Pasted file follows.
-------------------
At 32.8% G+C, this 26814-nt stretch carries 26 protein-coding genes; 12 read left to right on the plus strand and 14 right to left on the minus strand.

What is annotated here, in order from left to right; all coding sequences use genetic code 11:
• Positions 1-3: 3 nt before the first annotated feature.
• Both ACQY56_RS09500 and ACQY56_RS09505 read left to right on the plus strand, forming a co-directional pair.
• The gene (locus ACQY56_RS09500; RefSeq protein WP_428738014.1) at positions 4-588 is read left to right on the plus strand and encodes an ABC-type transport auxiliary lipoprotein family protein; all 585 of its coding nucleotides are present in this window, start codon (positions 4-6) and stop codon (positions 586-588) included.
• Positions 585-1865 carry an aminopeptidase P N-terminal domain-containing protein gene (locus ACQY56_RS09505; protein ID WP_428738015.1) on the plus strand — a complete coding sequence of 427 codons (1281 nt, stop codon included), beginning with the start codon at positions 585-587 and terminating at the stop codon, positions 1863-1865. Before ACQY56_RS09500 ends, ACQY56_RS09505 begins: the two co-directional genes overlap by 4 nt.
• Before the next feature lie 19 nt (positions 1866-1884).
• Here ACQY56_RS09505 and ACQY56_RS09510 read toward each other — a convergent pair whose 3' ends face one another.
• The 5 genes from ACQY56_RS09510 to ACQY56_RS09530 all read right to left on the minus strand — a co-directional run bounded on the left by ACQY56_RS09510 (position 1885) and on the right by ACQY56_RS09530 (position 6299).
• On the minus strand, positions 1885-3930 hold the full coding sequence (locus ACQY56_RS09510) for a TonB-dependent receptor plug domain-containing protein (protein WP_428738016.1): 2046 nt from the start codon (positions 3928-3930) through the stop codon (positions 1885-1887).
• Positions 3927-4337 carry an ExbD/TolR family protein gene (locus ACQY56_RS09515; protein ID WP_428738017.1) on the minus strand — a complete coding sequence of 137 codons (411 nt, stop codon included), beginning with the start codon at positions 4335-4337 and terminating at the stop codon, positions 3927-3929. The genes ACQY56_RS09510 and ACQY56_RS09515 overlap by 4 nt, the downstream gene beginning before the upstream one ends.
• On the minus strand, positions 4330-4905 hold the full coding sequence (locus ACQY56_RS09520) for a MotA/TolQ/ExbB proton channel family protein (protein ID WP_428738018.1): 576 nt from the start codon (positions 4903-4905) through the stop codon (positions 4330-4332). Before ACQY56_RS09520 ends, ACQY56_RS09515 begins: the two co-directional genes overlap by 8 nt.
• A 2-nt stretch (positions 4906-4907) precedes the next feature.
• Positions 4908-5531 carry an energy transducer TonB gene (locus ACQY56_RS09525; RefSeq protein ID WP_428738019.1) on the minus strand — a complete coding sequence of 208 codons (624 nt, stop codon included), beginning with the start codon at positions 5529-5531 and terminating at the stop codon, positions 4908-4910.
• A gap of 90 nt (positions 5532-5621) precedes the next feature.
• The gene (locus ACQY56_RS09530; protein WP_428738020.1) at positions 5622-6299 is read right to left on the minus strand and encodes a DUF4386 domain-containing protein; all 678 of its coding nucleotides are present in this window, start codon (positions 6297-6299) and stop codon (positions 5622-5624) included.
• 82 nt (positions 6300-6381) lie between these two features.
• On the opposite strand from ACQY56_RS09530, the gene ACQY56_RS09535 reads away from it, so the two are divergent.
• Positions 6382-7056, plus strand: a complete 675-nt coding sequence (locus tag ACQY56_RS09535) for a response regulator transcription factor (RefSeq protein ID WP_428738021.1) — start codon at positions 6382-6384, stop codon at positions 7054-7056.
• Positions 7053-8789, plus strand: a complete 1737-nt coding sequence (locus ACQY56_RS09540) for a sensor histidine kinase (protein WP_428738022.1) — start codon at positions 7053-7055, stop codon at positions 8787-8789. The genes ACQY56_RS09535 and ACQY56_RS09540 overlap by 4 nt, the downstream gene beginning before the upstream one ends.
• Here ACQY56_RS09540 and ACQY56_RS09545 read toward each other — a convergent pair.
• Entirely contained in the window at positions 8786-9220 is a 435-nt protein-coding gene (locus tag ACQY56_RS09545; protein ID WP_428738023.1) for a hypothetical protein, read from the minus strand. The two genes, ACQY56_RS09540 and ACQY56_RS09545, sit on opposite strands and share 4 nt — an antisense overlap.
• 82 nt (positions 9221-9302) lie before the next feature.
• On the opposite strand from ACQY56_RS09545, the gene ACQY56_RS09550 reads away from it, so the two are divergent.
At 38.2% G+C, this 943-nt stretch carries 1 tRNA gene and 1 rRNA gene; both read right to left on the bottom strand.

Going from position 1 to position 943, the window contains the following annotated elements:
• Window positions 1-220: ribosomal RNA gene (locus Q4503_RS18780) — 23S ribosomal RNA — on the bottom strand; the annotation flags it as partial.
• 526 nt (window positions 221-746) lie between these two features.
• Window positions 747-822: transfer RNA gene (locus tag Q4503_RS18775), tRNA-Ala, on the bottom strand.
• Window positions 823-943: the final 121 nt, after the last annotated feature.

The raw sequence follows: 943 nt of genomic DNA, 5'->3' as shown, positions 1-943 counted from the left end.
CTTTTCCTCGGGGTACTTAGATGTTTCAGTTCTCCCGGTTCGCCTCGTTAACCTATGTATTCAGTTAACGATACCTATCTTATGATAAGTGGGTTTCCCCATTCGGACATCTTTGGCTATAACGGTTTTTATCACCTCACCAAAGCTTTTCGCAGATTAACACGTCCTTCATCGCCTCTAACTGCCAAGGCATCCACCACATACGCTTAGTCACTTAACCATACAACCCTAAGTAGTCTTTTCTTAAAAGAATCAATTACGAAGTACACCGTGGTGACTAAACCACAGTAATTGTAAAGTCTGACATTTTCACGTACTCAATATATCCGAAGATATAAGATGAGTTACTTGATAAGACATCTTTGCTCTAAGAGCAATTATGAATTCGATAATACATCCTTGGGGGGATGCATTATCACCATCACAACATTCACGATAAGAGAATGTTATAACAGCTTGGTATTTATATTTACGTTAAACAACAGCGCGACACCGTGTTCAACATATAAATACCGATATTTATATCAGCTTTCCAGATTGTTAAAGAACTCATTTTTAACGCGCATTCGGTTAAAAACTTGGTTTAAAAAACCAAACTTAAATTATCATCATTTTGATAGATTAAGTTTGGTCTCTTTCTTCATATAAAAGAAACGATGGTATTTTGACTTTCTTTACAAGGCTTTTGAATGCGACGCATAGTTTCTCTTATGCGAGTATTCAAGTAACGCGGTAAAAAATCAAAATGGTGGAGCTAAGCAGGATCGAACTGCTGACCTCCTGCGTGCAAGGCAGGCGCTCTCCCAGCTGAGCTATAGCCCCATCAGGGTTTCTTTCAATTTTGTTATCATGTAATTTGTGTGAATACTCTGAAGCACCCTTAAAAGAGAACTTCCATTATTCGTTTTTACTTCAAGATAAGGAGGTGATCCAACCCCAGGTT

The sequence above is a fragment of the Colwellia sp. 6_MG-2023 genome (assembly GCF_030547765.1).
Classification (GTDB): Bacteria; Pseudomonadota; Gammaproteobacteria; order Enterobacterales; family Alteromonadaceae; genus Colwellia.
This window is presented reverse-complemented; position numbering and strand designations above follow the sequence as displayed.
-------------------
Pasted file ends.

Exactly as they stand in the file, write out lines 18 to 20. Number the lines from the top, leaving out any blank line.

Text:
• On the opposite strand from ACQY56_RS09530, the gene ACQY56_RS09535 reads away from it, so the two are divergent.
• Positions 6382-7056, plus strand: a complete 675-nt coding sequence (locus tag ACQY56_RS09535) for a response regulator transcription factor (RefSeq protein ID WP_428738021.1) — start codon at positions 6382-6384, stop codon at positions 7054-7056.
• Positions 7053-8789, plus strand: a complete 1737-nt coding sequence (locus ACQY56_RS09540) for a sensor histidine kinase (protein WP_428738022.1) — start codon at positions 7053-7055, stop codon at positions 8787-8789. The genes ACQY56_RS09535 and ACQY56_RS09540 overlap by 4 nt, the downstream gene beginning before the upstream one ends.